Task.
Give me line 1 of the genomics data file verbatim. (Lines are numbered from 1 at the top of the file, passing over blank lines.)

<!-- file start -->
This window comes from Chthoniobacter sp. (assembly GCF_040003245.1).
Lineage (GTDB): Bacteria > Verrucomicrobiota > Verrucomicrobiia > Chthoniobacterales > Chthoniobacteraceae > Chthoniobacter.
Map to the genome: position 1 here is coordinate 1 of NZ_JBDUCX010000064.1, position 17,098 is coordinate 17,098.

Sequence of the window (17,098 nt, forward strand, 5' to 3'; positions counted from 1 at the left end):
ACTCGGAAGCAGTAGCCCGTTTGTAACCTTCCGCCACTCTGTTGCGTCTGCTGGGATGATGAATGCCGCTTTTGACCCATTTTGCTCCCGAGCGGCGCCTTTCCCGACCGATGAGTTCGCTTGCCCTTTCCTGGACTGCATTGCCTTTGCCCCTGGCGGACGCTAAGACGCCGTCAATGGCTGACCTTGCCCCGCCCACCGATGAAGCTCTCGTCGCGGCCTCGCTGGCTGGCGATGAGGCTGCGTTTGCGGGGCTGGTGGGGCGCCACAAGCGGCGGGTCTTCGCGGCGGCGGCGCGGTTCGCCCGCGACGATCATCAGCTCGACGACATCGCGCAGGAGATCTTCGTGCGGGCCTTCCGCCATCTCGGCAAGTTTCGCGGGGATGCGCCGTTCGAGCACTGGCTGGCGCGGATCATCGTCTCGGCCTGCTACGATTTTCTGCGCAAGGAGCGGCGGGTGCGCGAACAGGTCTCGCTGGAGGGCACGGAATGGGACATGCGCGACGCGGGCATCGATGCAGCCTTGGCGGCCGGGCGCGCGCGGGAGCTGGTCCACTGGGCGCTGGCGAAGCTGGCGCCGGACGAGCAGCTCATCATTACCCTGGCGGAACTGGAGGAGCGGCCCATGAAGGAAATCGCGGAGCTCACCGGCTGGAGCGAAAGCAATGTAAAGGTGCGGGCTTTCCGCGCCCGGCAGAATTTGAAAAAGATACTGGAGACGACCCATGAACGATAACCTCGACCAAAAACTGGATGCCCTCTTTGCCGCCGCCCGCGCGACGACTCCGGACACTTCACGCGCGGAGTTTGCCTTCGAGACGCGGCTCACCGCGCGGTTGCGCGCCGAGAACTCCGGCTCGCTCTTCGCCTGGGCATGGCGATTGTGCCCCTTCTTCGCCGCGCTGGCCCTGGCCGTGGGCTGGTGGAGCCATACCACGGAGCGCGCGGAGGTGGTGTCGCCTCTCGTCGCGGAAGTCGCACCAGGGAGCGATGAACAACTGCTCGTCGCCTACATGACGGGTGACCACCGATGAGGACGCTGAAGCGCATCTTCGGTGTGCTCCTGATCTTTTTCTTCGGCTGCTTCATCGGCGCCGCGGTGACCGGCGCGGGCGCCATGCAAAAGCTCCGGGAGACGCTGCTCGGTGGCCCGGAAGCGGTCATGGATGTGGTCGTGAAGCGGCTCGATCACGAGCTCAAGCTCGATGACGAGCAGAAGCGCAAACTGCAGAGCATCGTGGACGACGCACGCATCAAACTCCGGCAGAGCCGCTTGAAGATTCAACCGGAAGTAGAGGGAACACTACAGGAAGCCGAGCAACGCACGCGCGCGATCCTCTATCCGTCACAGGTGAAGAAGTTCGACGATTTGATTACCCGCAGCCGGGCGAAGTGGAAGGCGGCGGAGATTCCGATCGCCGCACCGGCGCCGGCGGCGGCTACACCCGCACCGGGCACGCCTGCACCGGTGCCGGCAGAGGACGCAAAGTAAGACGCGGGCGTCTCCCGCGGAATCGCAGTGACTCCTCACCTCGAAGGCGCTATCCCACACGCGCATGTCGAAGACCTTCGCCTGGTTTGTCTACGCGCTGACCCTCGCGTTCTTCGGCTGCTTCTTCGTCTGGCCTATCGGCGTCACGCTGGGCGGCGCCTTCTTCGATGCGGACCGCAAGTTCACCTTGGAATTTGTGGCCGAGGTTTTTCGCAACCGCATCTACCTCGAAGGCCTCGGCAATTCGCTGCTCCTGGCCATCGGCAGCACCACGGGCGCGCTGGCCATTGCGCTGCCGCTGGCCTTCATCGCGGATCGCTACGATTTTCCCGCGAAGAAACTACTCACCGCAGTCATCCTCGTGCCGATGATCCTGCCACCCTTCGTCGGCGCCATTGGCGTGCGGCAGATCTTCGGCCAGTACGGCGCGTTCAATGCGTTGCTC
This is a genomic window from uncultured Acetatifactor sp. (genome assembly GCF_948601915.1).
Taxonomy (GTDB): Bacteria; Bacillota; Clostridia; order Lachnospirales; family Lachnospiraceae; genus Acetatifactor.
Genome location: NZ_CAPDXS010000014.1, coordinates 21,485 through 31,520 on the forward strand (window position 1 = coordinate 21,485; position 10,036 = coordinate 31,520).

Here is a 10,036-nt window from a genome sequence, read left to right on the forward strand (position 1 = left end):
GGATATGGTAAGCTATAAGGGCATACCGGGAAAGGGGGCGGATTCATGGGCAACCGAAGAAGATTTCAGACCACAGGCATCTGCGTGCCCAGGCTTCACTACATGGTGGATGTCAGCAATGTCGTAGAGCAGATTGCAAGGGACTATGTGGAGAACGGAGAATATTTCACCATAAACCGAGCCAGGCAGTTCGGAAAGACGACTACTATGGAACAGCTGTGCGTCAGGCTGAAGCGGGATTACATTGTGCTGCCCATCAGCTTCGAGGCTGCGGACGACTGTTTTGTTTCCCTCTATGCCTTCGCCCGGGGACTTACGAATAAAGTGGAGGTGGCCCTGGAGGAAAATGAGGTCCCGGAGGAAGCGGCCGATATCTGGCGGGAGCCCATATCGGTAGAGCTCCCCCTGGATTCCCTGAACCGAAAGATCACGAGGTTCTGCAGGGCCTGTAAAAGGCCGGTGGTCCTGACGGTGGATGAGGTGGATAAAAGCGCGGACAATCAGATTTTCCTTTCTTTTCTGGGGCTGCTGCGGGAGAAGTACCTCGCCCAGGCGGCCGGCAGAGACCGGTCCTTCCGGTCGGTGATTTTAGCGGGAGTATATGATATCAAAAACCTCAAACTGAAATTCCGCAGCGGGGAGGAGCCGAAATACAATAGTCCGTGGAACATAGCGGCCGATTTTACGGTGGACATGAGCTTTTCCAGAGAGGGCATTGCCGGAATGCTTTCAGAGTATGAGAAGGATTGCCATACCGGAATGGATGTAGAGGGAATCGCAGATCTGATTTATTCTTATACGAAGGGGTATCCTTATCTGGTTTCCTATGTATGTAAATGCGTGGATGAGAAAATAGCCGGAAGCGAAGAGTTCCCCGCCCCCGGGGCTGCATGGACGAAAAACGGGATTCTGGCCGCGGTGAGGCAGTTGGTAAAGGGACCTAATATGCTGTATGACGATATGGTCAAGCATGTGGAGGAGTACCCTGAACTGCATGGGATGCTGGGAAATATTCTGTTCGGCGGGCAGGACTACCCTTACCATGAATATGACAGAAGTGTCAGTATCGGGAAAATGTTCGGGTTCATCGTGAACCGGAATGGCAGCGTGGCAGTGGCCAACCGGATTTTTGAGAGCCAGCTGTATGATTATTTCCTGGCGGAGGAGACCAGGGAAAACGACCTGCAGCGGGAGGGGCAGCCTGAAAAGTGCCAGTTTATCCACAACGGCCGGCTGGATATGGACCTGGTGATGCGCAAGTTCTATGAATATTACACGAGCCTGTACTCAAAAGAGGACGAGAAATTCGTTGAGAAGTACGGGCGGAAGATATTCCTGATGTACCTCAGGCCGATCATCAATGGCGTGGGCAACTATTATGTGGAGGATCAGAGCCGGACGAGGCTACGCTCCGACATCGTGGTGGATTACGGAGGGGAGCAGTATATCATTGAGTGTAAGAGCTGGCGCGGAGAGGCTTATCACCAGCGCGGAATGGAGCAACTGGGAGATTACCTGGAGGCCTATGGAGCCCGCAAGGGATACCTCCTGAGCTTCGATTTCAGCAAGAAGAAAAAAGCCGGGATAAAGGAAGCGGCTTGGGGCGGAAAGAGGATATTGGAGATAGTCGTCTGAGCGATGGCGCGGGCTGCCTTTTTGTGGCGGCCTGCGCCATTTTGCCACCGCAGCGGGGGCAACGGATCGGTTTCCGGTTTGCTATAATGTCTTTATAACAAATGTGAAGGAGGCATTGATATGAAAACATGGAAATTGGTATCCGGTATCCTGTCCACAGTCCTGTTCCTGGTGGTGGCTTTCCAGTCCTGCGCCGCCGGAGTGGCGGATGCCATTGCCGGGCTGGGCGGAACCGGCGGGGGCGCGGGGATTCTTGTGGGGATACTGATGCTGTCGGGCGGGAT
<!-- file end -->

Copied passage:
This window comes from Chthoniobacter sp. (assembly GCF_040003245.1).